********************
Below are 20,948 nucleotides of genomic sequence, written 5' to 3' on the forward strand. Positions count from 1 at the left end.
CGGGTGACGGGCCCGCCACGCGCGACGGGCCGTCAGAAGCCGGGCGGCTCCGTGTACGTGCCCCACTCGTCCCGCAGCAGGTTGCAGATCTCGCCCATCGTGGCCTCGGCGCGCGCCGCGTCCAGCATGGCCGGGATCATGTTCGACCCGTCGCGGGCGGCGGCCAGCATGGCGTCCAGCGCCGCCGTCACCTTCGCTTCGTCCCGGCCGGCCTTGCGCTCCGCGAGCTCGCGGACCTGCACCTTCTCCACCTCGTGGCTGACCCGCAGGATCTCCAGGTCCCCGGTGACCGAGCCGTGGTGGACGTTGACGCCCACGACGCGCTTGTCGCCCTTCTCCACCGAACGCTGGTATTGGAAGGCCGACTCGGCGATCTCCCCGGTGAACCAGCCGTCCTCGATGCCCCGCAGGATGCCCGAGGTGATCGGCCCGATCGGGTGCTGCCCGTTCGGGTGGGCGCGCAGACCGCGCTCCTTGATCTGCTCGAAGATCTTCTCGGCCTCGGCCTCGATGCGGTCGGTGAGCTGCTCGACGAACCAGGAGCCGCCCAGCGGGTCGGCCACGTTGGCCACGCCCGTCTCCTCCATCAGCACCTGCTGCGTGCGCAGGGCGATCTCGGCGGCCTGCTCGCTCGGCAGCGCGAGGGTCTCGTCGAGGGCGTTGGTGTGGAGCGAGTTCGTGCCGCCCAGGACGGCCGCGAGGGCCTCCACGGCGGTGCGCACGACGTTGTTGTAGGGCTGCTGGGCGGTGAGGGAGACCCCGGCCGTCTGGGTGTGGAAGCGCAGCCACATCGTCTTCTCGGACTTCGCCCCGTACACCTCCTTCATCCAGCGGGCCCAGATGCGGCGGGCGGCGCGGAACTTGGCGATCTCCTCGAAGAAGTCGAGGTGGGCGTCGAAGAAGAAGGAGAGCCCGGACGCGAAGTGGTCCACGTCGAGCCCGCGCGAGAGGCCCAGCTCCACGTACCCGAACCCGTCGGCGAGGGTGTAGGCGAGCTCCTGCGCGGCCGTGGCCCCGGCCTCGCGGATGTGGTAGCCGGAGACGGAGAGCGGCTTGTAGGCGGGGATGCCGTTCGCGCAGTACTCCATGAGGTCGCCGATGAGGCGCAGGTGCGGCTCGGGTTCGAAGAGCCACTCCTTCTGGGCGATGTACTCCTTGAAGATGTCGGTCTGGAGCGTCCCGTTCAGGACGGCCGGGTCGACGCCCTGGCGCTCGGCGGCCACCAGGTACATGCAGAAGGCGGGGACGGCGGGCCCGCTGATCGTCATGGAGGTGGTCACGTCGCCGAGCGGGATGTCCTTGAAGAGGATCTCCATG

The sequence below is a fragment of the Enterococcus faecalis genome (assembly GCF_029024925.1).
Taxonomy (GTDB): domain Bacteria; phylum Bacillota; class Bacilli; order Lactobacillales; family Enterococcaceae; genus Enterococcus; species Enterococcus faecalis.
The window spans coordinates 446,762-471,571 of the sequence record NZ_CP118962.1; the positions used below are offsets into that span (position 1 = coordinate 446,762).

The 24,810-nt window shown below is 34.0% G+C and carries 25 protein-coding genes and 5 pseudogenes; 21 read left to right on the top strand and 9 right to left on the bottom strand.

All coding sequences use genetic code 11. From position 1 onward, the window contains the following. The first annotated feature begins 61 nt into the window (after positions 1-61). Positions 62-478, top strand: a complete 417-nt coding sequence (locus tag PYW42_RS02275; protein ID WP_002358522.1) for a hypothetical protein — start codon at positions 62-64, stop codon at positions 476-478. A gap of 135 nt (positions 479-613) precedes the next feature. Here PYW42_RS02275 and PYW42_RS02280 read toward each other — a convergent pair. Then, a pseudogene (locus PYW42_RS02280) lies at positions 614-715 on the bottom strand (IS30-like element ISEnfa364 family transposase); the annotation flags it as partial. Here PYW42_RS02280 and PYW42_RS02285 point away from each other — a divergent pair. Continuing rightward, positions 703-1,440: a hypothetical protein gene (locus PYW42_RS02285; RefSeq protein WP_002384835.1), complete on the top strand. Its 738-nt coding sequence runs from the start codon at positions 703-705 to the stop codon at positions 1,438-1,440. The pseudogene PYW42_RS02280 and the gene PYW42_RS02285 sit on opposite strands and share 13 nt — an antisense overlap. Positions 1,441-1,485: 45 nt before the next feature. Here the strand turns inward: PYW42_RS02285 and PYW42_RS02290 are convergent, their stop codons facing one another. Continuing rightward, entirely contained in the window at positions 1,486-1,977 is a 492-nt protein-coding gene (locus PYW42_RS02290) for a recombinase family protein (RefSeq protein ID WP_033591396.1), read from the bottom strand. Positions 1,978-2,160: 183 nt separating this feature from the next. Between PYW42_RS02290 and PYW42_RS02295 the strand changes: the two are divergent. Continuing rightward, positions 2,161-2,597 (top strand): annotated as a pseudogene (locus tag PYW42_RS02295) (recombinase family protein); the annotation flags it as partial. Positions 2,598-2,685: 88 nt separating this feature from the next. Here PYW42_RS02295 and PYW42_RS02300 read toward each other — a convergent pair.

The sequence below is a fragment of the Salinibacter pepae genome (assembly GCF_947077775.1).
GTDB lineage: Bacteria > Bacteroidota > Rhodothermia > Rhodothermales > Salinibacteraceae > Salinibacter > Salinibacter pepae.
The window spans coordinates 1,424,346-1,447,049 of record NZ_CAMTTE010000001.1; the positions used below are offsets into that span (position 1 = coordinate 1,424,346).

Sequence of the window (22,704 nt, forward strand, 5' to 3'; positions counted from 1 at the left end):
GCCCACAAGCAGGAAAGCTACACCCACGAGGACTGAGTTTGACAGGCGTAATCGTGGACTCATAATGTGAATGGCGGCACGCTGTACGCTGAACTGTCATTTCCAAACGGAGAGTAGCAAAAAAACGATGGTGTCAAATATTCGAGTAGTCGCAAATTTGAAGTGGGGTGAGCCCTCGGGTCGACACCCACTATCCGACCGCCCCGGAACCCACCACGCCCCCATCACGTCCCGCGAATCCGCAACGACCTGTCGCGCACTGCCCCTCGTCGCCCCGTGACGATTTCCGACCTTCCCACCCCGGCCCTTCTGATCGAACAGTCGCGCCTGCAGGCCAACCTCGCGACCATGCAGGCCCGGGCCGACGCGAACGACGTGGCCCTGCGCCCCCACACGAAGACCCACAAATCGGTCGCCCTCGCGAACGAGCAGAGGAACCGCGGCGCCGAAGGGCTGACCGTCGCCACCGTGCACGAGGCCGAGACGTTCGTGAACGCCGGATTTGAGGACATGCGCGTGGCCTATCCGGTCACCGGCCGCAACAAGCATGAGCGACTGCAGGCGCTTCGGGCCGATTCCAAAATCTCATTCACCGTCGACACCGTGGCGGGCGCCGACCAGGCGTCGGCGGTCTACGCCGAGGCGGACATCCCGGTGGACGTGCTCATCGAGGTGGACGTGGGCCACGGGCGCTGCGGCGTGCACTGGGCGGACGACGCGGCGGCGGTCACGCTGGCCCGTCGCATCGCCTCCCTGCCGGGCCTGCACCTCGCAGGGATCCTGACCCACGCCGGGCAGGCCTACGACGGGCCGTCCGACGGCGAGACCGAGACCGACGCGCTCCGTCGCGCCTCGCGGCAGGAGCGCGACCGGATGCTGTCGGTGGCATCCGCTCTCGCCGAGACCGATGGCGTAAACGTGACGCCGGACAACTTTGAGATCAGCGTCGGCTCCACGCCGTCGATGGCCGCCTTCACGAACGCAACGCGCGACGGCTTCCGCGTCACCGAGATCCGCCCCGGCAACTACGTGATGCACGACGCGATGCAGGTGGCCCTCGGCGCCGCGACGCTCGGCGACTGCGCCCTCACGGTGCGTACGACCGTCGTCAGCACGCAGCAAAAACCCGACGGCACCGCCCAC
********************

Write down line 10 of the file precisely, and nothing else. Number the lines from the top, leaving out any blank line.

The window spans coordinates 1,424,346-1,447,049 of record NZ_CAMTTE010000001.1; the positions used below are offsets into that span (position 1 = coordinate 1,424,346).